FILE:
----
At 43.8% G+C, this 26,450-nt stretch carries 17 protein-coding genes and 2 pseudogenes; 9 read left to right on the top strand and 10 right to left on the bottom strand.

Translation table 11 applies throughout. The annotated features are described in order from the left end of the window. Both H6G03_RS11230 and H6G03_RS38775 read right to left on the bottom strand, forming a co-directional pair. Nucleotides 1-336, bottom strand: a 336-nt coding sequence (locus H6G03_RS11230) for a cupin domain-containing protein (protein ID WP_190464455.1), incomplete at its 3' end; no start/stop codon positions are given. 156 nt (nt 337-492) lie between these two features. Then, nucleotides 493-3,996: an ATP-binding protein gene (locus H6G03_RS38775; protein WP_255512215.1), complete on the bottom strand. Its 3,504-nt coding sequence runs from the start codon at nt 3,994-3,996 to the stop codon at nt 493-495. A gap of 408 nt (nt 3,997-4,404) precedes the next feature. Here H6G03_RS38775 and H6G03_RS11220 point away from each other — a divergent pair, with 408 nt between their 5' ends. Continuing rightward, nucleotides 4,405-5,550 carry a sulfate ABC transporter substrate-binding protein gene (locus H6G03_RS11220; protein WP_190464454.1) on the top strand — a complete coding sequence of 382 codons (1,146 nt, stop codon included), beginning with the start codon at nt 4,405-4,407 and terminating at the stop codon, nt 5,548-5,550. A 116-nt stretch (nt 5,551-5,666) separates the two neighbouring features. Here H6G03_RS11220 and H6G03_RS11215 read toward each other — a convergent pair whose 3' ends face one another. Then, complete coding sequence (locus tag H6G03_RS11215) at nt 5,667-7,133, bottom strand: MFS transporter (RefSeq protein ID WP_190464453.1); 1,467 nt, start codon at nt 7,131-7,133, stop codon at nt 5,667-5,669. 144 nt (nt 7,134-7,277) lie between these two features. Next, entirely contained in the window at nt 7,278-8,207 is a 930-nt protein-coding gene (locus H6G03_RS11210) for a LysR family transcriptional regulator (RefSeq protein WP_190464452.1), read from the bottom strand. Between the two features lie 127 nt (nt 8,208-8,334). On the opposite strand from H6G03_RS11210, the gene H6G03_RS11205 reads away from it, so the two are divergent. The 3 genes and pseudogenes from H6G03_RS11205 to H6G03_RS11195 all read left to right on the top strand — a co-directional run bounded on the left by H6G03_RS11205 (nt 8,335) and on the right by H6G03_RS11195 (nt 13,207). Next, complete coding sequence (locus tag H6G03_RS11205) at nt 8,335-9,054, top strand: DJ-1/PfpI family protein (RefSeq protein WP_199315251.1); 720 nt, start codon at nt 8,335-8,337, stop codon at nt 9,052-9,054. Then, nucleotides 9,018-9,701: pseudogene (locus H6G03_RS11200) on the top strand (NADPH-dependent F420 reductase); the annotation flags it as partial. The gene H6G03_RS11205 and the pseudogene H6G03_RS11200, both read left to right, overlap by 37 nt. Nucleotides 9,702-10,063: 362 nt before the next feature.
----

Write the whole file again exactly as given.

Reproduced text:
At 43.8% G+C, this 26,450-nt stretch carries 17 protein-coding genes and 2 pseudogenes; 9 read left to right on the top strand and 10 right to left on the bottom strand.

Translation table 11 applies throughout. The annotated features are described in order from the left end of the window. Both H6G03_RS11230 and H6G03_RS38775 read right to left on the bottom strand, forming a co-directional pair. Nucleotides 1-336, bottom strand: a 336-nt coding sequence (locus H6G03_RS11230) for a cupin domain-containing protein (protein ID WP_190464455.1), incomplete at its 3' end; no start/stop codon positions are given. 156 nt (nt 337-492) lie between these two features. Then, nucleotides 493-3,996: an ATP-binding protein gene (locus H6G03_RS38775; protein WP_255512215.1), complete on the bottom strand. Its 3,504-nt coding sequence runs from the start codon at nt 3,994-3,996 to the stop codon at nt 493-495. A gap of 408 nt (nt 3,997-4,404) precedes the next feature. Here H6G03_RS38775 and H6G03_RS11220 point away from each other — a divergent pair, with 408 nt between their 5' ends. Continuing rightward, nucleotides 4,405-5,550 carry a sulfate ABC transporter substrate-binding protein gene (locus H6G03_RS11220; protein WP_190464454.1) on the top strand — a complete coding sequence of 382 codons (1,146 nt, stop codon included), beginning with the start codon at nt 4,405-4,407 and terminating at the stop codon, nt 5,548-5,550. A 116-nt stretch (nt 5,551-5,666) separates the two neighbouring features. Here H6G03_RS11220 and H6G03_RS11215 read toward each other — a convergent pair whose 3' ends face one another. Then, complete coding sequence (locus tag H6G03_RS11215) at nt 5,667-7,133, bottom strand: MFS transporter (RefSeq protein ID WP_190464453.1); 1,467 nt, start codon at nt 7,131-7,133, stop codon at nt 5,667-5,669. 144 nt (nt 7,134-7,277) lie between these two features. Next, entirely contained in the window at nt 7,278-8,207 is a 930-nt protein-coding gene (locus H6G03_RS11210) for a LysR family transcriptional regulator (RefSeq protein WP_190464452.1), read from the bottom strand. Between the two features lie 127 nt (nt 8,208-8,334). On the opposite strand from H6G03_RS11210, the gene H6G03_RS11205 reads away from it, so the two are divergent. The 3 genes and pseudogenes from H6G03_RS11205 to H6G03_RS11195 all read left to right on the top strand — a co-directional run bounded on the left by H6G03_RS11205 (nt 8,335) and on the right by H6G03_RS11195 (nt 13,207). Next, complete coding sequence (locus tag H6G03_RS11205) at nt 8,335-9,054, top strand: DJ-1/PfpI family protein (RefSeq protein WP_199315251.1); 720 nt, start codon at nt 8,335-8,337, stop codon at nt 9,052-9,054. Then, nucleotides 9,018-9,701: pseudogene (locus H6G03_RS11200) on the top strand (NADPH-dependent F420 reductase); the annotation flags it as partial. The gene H6G03_RS11205 and the pseudogene H6G03_RS11200, both read left to right, overlap by 37 nt. Nucleotides 9,702-10,063: 362 nt before the next feature.